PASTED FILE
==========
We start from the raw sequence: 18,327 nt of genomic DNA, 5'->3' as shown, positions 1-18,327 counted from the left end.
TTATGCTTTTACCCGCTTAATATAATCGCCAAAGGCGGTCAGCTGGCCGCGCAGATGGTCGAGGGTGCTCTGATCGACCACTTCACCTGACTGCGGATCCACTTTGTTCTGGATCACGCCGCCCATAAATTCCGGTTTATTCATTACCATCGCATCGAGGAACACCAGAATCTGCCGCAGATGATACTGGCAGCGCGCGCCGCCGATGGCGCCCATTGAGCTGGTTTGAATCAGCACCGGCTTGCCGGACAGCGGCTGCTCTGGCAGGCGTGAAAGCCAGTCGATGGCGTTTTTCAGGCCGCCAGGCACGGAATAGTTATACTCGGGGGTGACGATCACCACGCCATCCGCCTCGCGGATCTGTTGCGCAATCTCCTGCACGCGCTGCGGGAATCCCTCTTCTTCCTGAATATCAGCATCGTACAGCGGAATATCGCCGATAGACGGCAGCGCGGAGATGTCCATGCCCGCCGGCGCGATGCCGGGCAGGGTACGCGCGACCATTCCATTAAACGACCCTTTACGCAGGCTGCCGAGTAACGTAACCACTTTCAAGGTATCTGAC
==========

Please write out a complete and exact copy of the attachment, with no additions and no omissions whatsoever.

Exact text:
We start from the raw sequence: 18,327 nt of genomic DNA, 5'->3' as shown, positions 1-18,327 counted from the left end.
TTATGCTTTTACCCGCTTAATATAATCGCCAAAGGCGGTCAGCTGGCCGCGCAGATGGTCGAGGGTGCTCTGATCGACCACTTCACCTGACTGCGGATCCACTTTGTTCTGGATCACGCCGCCCATAAATTCCGGTTTATTCATTACCATCGCATCGAGGAACACCAGAATCTGCCGCAGATGATACTGGCAGCGCGCGCCGCCGATGGCGCCCATTGAGCTGGTTTGAATCAGCACCGGCTTGCCGGACAGCGGCTGCTCTGGCAGGCGTGAAAGCCAGTCGATGGCGTTTTTCAGGCCGCCAGGCACGGAATAGTTATACTCGGGGGTGACGATCACCACGCCATCCGCCTCGCGGATCTGTTGCGCAATCTCCTGCACGCGCTGCGGGAATCCCTCTTCTTCCTGAATATCAGCATCGTACAGCGGAATATCGCCGATAGACGGCAGCGCGGAGATGTCCATGCCCGCCGGCGCGATGCCGGGCAGGGTACGCGCGACCATTCCATTAAACGACCCTTTACGCAGGCTGCCGAGTAACGTAACCACTTTCAAGGTATCTGAC